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News 12 Oct 17

Croat Clothing Brand Profits From Tito Nostalgia

A new Croatian urban clothing company is turning the slogans and emblems of the long-gone communist era into a fashion statement.

Sven Milekic
BIRN
Zagreb
Model wearing Titos T-shirt. Photo: Facebook/Titos

Croatian-based clothing company Titos is making sales across the globe, by rebranding the image and slogans of Yugoslavia’s one-time communist boss as must-have wardrobe items.

The brand draws on the well known image of Yugoslav President Josip Broz Tito and the legacy of Socialist Yugoslavia and its slogans about “unity” and the “working people”.

“To sell our product on a global level, as one of the most recognisable figures from Balkans we started with Tito. However, we’re not connecting the brand with his person or work,” Drazen Ljubic, from Zagreb, one of the people behind the clothing brand, told BIRN.

He said the brand was intended mainly for what he called “the new working class”, meaning people “who decide to take matters into their own hands, not waiting for the government to find them a job”.

Thus, Titos will pitch its advertising mainly at the self-employed.

The company’s merchandise includes T-shirts and shirts with hoodies featuring the five-pointed red Communist star – but missing one of the points.

“All of us involved in creating the brand were born during former Yugoslavia, and the five-pointed star here in Yugoslavia was a recognisable symbol,” Dragic said.

“However, it’s also a universal symbol, from the United States Congress to brands like Heineken or [footwear company] Converse,” he added.

The fact that the star is missing one point is intended to symbolise the way people in the Balkans are still “missing something to achieve something great.

“However, despite that symbol, I hope that won’t be the case in our work,” Dragic added with a laugh.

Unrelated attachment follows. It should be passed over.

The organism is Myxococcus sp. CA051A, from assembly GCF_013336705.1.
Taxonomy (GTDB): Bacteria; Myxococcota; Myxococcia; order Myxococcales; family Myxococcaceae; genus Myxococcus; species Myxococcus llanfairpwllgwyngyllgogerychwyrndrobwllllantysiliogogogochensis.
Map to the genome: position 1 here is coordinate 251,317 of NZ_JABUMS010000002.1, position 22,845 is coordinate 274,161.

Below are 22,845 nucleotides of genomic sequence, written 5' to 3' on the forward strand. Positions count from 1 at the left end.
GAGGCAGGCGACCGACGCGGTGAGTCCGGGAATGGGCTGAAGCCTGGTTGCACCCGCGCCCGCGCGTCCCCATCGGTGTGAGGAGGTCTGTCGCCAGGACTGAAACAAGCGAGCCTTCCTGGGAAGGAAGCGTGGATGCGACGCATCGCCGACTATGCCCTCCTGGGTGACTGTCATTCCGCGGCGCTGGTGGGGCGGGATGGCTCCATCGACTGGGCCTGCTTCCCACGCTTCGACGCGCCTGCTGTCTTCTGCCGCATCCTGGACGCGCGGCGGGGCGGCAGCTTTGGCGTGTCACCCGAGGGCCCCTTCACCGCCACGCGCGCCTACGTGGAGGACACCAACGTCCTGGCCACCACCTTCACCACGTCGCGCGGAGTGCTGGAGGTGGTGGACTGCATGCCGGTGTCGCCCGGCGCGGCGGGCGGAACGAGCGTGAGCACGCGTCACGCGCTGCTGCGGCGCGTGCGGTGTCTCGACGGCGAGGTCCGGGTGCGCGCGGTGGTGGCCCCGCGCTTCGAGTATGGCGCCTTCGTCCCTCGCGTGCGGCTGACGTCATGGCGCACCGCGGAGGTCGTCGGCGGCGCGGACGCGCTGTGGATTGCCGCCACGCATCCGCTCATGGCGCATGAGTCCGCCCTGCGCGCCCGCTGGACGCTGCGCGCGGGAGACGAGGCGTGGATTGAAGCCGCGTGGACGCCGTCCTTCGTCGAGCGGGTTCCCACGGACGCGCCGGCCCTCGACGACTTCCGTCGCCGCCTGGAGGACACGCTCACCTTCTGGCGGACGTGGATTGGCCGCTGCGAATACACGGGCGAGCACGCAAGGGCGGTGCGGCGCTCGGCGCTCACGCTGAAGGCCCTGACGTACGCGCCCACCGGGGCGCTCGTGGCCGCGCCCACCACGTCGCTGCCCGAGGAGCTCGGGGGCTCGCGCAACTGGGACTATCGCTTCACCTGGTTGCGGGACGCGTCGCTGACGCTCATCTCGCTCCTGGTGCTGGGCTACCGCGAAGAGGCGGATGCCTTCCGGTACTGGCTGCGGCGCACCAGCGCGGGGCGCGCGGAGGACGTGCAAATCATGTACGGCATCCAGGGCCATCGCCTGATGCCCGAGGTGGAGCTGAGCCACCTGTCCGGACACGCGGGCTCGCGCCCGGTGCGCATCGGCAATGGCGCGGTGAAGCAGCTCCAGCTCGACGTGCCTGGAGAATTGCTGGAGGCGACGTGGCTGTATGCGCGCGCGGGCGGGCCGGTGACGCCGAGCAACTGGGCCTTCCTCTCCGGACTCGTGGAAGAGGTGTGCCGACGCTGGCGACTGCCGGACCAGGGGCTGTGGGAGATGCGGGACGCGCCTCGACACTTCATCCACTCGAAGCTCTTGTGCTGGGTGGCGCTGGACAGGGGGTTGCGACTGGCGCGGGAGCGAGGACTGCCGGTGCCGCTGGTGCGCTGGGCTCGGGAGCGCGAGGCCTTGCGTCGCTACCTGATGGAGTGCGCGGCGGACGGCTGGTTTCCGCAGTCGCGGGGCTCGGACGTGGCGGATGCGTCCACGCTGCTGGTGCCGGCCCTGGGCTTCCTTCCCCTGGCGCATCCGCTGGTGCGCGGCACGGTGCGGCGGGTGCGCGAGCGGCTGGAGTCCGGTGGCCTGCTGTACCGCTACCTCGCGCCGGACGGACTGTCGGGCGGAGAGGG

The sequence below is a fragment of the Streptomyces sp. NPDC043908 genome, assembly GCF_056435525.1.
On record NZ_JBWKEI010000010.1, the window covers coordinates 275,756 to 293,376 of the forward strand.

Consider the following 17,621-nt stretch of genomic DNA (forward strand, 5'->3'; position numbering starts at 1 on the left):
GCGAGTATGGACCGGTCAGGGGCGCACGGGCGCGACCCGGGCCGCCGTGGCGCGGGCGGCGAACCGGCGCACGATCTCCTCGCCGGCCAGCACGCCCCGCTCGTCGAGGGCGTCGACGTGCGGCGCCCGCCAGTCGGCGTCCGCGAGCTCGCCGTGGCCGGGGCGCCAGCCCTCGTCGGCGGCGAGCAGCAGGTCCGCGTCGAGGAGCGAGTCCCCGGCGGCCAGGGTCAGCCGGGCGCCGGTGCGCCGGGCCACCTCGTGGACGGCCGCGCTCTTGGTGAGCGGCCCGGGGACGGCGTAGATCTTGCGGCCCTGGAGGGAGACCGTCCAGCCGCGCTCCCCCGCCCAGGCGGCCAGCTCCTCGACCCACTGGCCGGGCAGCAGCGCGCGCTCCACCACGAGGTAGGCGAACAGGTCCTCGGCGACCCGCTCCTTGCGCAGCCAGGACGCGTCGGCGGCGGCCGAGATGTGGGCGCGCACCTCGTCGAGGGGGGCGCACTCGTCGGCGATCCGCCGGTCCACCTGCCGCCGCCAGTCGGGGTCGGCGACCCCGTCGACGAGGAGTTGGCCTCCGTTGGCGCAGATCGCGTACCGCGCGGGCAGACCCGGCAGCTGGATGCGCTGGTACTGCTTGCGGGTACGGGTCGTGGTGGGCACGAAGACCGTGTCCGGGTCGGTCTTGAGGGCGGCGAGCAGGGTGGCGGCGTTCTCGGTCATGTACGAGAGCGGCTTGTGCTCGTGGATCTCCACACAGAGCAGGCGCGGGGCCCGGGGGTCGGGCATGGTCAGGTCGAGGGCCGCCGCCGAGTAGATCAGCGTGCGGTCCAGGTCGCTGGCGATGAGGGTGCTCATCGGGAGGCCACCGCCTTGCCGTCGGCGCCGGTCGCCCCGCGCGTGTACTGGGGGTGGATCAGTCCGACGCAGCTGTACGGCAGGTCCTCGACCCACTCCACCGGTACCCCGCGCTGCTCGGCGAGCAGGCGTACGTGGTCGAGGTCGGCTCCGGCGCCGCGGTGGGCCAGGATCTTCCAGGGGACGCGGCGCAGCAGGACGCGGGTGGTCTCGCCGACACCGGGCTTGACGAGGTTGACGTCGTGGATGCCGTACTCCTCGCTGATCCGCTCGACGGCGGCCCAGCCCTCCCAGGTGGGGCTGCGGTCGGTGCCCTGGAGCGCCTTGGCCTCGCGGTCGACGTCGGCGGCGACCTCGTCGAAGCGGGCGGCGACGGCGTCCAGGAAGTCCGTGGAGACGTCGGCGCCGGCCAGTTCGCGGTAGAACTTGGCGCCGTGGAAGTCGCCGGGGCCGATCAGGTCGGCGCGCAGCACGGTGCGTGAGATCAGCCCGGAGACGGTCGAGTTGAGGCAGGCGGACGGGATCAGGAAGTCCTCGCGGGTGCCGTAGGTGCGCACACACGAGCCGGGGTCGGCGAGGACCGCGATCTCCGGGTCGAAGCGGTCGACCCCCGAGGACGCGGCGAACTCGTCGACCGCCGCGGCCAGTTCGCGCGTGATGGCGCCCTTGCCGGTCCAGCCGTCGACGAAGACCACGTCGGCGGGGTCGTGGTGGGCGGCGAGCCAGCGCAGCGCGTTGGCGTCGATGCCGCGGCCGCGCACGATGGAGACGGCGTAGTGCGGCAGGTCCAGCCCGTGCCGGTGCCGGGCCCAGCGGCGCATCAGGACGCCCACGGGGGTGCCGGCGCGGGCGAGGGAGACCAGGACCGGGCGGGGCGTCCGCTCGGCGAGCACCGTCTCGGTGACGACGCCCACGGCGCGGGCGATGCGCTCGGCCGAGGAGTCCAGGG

Although Titos was launched back in 2016, it has gained more recognition in recent months having invested more in marketing.

An online shop has helped worldwide sales to go up as well, with almost 50 per cent of customers reportedly returning to snap up more products.

While Titos booms on the backs of a certain nostalgia for his rule, there are growing calls in Croatia for a ban on displays of the Communist red star, along with Fascist symbols.

A number of streets, squares and parks are still named after Tito all over former Yugoslavia, but the number is falling steadily – Croatia’s capital, Zagreb, recently lost its Tito Square, for example.

Recalling the human rights crimes committed in the Communist era, right-wing parties forced changes to Tito squares in Zagreb and in the town of Karlovac in central Croatia as well.

After leading the communist-led Partisan forces to victory over Nazi German and Croat fascist forces during World War WII, Tito ruled Yugoslavia until his death in 1980.

The country broke up amid carnage a decade later, spawning no less than seven states.

For most people, life improved markedly under his rule, which was characterised by a more easy-going version of communism than the norm practised elsewhere in Eastern Europe.

Tito was also much admired in the West for his wartime record and his defence of Yugoslav sovereignty against Soviet pressure.

But the various crimes and human rights abuses committed under his rule have ensured that he has remained a disputed figure in the region.

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